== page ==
One winter morning after dropping my daughter at daycare, I took the 180 overpass arching into thick fog and, though I knew it well, I couldn’t in that moment be sure where the road actually ended. Suspended between past and future, I disappeared into language and place, weather and love, and I wondered how close I’d come to flying totally untethered, released from the bonds of concrete reality. The path behind was already gone, lost in clouds and vast sheets of gray wool weather; and the freeway ahead only unveiled itself one moment at a time, a swiftly passing window that, if you flew too fast, you’d outrun, maybe miss a car next to you, a chance at clarity, or run the risk of slipping off the edge into air and the hard reality of landing. My own car—thumping with metal at high volume, coffee mugs rattling in the cup holder—seemed suspended then in an eternal present on the 180, between the lines, where already I’d forgotten how my daughter, only three years old, had blurted out, “Goddamnit,” from the backseat, and how, as we pulled into the school parking lot, I told her she shouldn’t say things like that, Daddy shouldn’t say things like that, and then from nowhere it seemed, she also recalled a time when, weeks or months before, I’d been angry at someone parked in front of our driveway, and I’d cursed and scared her with a quick storm of words, a micro-burst of anger that belonged elsewhere; but on the overpass, with the light outside the car so hazy and diffuse, I wanted to hold tight, to remember what I said next, that sometimes Daddy lets the little things bother him, sometimes feels angry and frustrated at the small stuff because it’s easier than trying to change the big stuff, but that he shouldn’t do this, should never scare his daughter with words, and that he’s sorry for the clouds, sorry for the unpredictability of his moods these days. After an outburst she’ll often ask me, “Are you happy again, Daddy?” And that’s a hard question to answer given the current weather in my life. At the park a few days later she will make me a birthday cake from sand. I’ll blow out the twig candles and eat the whole fragile thing in front of her. And if we continue to jump forward through time, weeks later, and settle beneath a similar sun in a different park, perhaps emerging from this long fog, I can see myself again, walking a narrow path, skirting a ridge like a wall, watching my feet fall behind another’s, a smile overtaking my face because above the two of us a red tail hawk whirls in the thermals, and I feel something close to peace. It’s just two people finding a new path. Walking quietly. Below the hills a white egret will spin across the green marsh flats, bursting in my vision like a firework in the night; and I will be sure that the blue has never been so bright and low, the whole weight of the sky hanging just over our heads as if we are children beneath a parachute. My son tells me, “There is no present, Daddy. Technically, everything is the past and everything is the future.” But at least for this moment on the 180 expressway, perhaps I can stay suspended in the present on the overpass into fog, the memory of our conversation on cursing, my daughter’s gambol around goddamnit lingering in the penumbral past, as I sail off blindly into the deep abyss of being a divorced father of two children, catching mere glimpses of clear thoughts through windows in the haze; and perhaps such suspension will help me remember that it’s important not to pass over such moments, to stay in the vehicle of metaphor, moving forward, even if you can’t see the edges or the end, even if the concrete seems to disappear into gray ether, into a terrifying and ecstatic final separation.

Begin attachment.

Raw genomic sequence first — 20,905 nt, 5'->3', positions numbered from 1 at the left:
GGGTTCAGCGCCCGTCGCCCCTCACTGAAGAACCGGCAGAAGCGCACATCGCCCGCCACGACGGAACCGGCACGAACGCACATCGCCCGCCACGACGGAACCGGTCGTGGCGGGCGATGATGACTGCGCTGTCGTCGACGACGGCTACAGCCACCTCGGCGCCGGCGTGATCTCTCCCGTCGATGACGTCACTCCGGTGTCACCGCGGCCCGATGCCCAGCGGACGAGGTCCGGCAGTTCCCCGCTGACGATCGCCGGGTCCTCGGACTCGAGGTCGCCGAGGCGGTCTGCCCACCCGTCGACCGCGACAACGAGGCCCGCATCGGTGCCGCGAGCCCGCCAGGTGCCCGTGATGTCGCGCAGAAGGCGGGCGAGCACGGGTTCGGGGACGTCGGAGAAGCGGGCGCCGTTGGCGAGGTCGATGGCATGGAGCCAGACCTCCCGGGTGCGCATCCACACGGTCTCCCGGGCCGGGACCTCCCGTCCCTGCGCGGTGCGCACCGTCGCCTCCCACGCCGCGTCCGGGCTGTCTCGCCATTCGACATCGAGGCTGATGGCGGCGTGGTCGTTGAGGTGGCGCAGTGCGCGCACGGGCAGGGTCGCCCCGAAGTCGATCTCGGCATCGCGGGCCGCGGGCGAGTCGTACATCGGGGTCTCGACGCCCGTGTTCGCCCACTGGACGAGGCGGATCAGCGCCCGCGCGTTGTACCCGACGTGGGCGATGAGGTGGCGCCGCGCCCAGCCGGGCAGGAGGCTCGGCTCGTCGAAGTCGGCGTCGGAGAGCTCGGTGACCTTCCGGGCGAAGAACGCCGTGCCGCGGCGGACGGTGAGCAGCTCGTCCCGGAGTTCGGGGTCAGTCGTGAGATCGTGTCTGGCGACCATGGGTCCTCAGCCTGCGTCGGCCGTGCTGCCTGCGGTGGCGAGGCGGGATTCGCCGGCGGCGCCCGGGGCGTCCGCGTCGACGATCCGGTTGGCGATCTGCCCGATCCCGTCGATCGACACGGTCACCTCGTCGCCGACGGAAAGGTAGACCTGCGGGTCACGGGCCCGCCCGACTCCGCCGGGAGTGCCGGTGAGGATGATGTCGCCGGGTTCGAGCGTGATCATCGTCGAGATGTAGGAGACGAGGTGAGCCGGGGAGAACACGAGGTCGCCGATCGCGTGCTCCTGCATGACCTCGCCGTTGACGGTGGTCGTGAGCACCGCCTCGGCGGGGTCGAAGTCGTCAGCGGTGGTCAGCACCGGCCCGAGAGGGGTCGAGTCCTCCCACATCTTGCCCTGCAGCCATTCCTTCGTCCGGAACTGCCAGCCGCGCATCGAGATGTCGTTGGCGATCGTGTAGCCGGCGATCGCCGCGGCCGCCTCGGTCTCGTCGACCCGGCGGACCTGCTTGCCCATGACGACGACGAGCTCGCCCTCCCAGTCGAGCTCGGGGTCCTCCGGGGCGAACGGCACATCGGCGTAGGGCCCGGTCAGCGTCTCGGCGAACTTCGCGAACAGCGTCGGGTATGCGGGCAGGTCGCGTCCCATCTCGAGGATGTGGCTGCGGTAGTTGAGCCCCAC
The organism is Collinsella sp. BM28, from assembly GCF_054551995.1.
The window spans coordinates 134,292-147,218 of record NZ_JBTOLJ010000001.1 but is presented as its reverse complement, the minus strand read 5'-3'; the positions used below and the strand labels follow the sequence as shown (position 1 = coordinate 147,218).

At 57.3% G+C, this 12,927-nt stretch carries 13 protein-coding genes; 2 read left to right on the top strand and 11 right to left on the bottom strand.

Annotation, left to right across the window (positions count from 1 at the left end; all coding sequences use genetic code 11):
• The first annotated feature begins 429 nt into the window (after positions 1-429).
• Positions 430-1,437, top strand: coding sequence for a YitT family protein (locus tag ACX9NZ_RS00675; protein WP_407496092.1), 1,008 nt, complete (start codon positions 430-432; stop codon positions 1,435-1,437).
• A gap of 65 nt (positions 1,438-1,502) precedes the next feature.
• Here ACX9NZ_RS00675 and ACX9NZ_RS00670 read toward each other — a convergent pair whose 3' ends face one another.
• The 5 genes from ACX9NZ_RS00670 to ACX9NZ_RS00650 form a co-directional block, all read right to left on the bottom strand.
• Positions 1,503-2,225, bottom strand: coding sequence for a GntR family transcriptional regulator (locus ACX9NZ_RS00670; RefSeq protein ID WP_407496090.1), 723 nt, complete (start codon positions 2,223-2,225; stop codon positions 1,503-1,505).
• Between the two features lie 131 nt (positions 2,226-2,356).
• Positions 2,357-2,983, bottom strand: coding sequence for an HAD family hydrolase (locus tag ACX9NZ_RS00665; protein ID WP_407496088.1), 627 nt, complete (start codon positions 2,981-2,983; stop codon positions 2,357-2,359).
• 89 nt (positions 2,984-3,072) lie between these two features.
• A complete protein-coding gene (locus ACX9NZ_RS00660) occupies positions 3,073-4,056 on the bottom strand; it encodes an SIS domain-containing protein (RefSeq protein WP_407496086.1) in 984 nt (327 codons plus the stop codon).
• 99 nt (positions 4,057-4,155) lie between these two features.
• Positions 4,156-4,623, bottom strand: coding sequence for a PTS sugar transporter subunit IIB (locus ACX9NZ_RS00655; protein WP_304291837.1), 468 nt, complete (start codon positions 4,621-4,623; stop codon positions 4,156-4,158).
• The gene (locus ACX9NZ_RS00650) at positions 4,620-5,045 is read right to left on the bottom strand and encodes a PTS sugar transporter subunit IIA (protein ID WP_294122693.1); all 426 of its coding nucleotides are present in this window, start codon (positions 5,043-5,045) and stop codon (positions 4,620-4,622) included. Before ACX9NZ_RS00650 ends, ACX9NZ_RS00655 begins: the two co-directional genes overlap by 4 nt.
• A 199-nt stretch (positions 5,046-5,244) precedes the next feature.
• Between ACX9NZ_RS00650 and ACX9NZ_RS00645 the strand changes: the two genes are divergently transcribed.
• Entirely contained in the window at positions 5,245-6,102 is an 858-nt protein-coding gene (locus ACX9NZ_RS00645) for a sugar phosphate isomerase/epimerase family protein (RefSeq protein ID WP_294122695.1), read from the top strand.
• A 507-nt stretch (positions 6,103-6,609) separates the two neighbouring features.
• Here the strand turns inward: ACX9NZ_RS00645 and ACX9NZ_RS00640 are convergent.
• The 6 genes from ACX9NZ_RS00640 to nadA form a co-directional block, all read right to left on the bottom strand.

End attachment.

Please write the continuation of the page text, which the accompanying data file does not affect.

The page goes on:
Steven Church is the author of The Guinness Book of Me: a Memoir of Record, Theoretical Killings: Essays and Accidents, The Day After The Day After: My Atomic Angst, and the forthcoming collection of essays, Ultrasonic: Soundings. His essays have been published in River Teeth, Passages North, DIAGRAM, The Rumpus, Brevity, Creative Nonfiction, Salon.com, and many others. He’s a founding editor of The Normal School and teaches in the MFA Program at Fresno State.